Preposterous claims such as the vehicle leaving the area in excess of 2000 MPH have been made regarding this case and are believed by some as truth. Mr. Zamora never says any such thing. These claims merely muddy the waters and make the truth that much more difficult to find. The primary source of those claims, Ray Stanford, is simply not credible and has a track record of making equally ridiculous claims in every field he sticks his beak into which you can verify for yourself by doing an internet search on his name.
I think Mr. Zamora gave an honest and highly accurate account of what he saw in 1964. I think the Socorro case is an excellent incident to point to in regards to the honesty of UFO witnesses but it also remains a cautionary tale for people who are serious about the UFO phenomenon. We all must always look deeper and not take at face value the preposterous claims of bullshit artists who attempt to profit from that interest.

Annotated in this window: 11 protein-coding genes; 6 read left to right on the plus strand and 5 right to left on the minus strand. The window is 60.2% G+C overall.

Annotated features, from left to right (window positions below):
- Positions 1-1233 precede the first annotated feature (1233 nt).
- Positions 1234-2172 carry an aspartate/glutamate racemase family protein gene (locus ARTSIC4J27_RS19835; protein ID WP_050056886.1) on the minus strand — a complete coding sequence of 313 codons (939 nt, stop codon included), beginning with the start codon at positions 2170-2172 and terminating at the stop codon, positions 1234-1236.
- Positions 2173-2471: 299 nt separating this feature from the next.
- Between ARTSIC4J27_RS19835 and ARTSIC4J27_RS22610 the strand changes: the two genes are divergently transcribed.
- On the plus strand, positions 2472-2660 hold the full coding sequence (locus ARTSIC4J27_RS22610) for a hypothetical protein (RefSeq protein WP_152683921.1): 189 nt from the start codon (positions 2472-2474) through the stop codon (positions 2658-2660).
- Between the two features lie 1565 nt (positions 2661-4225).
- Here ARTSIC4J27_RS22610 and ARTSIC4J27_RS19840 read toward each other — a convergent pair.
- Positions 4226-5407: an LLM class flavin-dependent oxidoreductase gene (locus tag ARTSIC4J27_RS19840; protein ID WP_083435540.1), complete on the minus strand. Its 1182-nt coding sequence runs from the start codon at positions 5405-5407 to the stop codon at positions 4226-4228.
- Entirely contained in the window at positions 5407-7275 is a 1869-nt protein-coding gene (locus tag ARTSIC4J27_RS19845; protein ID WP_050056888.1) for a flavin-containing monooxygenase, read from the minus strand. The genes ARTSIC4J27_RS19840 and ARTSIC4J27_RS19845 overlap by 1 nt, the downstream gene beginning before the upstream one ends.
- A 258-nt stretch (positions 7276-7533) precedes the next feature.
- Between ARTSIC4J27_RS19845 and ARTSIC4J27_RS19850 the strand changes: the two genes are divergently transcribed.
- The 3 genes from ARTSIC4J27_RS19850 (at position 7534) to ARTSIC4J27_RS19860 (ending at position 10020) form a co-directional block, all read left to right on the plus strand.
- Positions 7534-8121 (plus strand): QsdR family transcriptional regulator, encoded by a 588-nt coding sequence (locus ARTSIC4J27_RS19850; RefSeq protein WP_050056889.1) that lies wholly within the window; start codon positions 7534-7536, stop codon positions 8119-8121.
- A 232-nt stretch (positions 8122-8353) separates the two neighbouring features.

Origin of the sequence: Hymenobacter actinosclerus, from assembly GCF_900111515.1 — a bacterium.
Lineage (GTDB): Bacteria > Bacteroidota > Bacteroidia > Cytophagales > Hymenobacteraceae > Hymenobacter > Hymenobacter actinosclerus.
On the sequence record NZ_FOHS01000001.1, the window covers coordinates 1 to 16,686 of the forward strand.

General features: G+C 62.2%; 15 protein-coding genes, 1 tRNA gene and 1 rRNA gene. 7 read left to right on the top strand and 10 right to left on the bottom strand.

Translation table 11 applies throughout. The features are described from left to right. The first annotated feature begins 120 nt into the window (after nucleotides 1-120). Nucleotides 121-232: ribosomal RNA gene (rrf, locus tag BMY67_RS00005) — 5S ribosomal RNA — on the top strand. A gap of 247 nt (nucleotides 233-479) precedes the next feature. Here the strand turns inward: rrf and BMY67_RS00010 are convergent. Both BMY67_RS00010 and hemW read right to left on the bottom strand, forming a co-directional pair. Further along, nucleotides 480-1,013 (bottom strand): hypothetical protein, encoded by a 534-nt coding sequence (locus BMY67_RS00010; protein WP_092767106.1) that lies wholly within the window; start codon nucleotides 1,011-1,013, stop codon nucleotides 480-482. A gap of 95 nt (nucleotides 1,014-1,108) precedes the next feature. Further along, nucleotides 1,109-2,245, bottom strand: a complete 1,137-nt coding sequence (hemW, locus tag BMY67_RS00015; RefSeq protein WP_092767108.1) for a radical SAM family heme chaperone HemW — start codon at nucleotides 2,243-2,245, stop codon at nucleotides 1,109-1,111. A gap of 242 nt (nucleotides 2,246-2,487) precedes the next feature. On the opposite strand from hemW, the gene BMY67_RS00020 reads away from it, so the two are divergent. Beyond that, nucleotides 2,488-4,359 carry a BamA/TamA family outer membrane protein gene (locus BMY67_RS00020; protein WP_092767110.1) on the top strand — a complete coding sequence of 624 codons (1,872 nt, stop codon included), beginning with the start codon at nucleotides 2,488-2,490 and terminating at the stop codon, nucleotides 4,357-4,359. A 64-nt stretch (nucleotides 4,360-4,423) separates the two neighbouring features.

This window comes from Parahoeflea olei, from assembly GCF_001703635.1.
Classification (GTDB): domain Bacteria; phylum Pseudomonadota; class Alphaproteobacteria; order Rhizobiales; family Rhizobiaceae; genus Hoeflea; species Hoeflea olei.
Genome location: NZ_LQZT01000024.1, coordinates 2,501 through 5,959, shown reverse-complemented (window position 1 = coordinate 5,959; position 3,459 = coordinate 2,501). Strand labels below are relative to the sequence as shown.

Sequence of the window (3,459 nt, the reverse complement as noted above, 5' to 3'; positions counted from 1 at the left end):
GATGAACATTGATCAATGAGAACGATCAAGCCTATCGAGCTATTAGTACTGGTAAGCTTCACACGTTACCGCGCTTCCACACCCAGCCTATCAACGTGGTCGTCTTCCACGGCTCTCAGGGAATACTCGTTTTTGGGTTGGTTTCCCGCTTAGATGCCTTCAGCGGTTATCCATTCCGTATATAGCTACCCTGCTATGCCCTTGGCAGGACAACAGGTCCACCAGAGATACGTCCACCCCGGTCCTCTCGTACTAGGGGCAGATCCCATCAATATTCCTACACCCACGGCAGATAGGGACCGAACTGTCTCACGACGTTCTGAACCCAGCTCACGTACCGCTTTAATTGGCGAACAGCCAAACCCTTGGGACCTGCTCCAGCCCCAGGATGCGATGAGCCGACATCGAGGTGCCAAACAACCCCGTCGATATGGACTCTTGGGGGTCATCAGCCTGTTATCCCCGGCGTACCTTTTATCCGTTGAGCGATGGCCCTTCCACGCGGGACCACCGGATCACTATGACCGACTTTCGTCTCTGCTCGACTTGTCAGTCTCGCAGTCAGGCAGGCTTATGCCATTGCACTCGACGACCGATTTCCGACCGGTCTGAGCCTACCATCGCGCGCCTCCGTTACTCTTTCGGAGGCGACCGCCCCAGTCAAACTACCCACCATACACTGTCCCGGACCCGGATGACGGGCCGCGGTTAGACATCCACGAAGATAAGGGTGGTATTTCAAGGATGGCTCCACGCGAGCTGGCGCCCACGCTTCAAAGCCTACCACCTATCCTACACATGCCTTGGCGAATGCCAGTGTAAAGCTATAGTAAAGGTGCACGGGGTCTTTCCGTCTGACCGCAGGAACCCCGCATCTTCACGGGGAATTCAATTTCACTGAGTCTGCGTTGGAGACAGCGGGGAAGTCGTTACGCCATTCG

UPDATE: I really want to thank Steve Sawyer (Anonymous) for posting the link to this article. It's a very good compilation of some reports that have not been readily available on the internet.
I'd like to point at Sgt. David Moody's report where he writes, "Sgt Chavez then went to the area where the craft or thing was supposedly sighted and found four fresh indentations in the ground and several charred or burned bushes. Smoke appeared to come from the bush and he assumed that it was burning, however no coals were visible and the charred portions of the bush were cold to the touch."